About Pastoral Supervision
- About Pastoral Supervision
Pastoral Supervision is:
- a regular, planned, intentional and boundaried space in which a practitioner skilled in supervision (the supervisor) meets with one or more other practitioners (the supervisees) to look together at the supervisees’ practice
- a relationship characterised by trust, confidentiality, support and openness that gives the supervisee freedom and safety to explore the issues arising in their work
- Spiritually/theologically rich – works within a framework of spiritual/theological understanding in dialogue with the supervisee’s world view and work
- psychologically informed – draws on relevant psychological theory and insight to illuminate intra-personal and inter-personal dynamics
- contextually sensitive – pays attention to the particularities of setting, culture and world-view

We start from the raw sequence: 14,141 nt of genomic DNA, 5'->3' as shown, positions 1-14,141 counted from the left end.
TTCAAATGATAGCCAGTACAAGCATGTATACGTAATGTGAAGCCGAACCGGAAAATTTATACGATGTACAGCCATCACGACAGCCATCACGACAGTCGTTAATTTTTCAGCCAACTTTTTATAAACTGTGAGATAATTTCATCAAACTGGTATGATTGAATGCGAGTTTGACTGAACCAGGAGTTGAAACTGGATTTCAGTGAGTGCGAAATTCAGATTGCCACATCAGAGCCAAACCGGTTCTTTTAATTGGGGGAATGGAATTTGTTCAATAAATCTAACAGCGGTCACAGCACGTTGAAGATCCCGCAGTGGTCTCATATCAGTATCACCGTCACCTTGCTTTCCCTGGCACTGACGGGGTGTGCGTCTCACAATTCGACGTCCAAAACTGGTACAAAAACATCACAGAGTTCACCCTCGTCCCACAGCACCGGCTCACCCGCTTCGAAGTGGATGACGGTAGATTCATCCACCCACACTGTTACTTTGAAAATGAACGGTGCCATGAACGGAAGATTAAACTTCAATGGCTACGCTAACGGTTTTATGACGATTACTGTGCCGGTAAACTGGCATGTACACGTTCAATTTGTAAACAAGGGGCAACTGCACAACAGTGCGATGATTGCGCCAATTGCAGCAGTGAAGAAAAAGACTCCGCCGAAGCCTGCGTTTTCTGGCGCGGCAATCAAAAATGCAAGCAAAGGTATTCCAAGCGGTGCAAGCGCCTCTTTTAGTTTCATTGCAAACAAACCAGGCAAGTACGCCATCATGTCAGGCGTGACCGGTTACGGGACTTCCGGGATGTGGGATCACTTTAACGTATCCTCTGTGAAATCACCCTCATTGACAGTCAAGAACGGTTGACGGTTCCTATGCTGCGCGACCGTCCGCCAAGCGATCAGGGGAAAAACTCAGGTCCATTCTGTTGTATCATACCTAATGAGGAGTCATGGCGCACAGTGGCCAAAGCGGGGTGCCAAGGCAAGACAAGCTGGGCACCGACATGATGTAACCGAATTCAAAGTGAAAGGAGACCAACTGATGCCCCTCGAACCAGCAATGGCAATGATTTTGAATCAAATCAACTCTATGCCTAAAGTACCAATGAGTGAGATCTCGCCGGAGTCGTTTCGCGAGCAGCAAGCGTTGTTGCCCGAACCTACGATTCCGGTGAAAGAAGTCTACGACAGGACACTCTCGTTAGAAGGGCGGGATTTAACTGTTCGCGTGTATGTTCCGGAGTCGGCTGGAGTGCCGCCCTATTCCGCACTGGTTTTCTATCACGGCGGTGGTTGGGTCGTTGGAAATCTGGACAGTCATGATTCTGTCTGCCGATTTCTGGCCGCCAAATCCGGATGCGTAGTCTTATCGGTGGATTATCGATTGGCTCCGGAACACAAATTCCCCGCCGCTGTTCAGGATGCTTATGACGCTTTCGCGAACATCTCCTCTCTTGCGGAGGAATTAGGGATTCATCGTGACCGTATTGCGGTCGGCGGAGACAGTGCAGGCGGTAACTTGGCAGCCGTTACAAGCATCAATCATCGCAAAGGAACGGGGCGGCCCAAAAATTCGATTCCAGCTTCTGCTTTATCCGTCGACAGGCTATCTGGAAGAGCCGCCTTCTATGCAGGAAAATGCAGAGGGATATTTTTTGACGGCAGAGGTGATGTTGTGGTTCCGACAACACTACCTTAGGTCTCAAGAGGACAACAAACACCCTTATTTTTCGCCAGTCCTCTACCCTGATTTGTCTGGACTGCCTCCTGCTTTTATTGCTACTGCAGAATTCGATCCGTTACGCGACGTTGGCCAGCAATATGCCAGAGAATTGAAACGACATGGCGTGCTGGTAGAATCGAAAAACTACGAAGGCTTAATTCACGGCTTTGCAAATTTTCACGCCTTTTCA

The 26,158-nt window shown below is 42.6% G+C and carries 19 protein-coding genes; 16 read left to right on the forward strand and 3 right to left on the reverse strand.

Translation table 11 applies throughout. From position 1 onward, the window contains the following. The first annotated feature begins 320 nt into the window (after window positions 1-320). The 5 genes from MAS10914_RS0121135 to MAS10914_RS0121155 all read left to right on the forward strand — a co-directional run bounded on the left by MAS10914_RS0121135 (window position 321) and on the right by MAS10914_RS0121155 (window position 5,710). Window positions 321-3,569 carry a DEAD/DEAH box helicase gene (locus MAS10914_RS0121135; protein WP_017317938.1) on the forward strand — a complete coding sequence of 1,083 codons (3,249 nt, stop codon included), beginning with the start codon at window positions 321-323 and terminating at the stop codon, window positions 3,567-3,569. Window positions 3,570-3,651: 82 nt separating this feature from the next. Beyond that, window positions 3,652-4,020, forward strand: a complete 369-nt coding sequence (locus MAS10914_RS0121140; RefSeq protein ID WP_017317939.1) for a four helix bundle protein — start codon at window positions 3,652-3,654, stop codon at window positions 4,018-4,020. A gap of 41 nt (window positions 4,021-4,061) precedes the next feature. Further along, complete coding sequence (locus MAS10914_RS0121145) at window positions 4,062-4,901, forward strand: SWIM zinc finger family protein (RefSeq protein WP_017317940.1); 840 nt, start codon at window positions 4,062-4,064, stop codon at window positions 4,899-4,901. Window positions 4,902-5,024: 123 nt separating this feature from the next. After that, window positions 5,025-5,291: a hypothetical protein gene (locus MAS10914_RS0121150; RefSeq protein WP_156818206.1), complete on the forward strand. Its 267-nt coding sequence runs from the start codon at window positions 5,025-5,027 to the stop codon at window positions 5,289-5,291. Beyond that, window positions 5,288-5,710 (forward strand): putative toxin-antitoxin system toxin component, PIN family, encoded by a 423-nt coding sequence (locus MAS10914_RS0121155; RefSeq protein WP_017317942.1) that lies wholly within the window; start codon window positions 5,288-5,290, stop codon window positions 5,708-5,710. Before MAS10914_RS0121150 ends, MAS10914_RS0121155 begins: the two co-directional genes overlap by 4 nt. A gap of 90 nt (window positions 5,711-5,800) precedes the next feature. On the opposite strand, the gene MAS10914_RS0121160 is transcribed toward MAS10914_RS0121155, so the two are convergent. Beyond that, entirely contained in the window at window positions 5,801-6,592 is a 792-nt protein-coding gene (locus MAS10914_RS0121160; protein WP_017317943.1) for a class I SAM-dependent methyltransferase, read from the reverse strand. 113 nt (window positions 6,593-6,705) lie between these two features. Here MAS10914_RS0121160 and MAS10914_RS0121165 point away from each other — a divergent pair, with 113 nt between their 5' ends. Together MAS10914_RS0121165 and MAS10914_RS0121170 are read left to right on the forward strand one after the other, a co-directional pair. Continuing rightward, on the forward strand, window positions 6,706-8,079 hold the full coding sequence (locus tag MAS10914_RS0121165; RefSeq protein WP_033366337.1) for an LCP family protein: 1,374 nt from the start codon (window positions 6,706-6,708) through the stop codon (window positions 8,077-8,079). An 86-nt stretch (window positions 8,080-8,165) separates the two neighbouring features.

- praxis based – focuses on a report of work and /or issues that arise in and from the supervisee’s pastoral practice
- a way of growing in vocational identity, pastoral competence, self awareness, spiritual/theological reflection, pastoral interpretation, quality of presence, accountability, response to challenge, mutual learning
- attentive to issues of fitness to practice, skill development, management of boundaries, professional identity and the impact of the work upon all concerned parties
Pastoral Supervision is not:
- Spiritual accompaniment – for the sole or primary purpose of exploring the spiritual life and development of the supervisee(s). Aspects of this may arise in Pastoral Supervision but are not the main focus.
- Counselling – for the purpose of helping the supervisee(s) gain insight into their personal dynamics, or helping the supervisee(s) to resolve or live more positively with their psycho-social limitations. Aspects of this may arise in Pastoral Supervision and, if necessary, the supervisee(s) may be encouraged to seek counselling support.
- Line management – for the purpose of addressing professional practice and development issues in relationship to the supervisee(s)’s performance and accountability (whether paid or voluntary) to her/his employer. Aspects of this may arise in Pastoral Supervision but are not the main focus.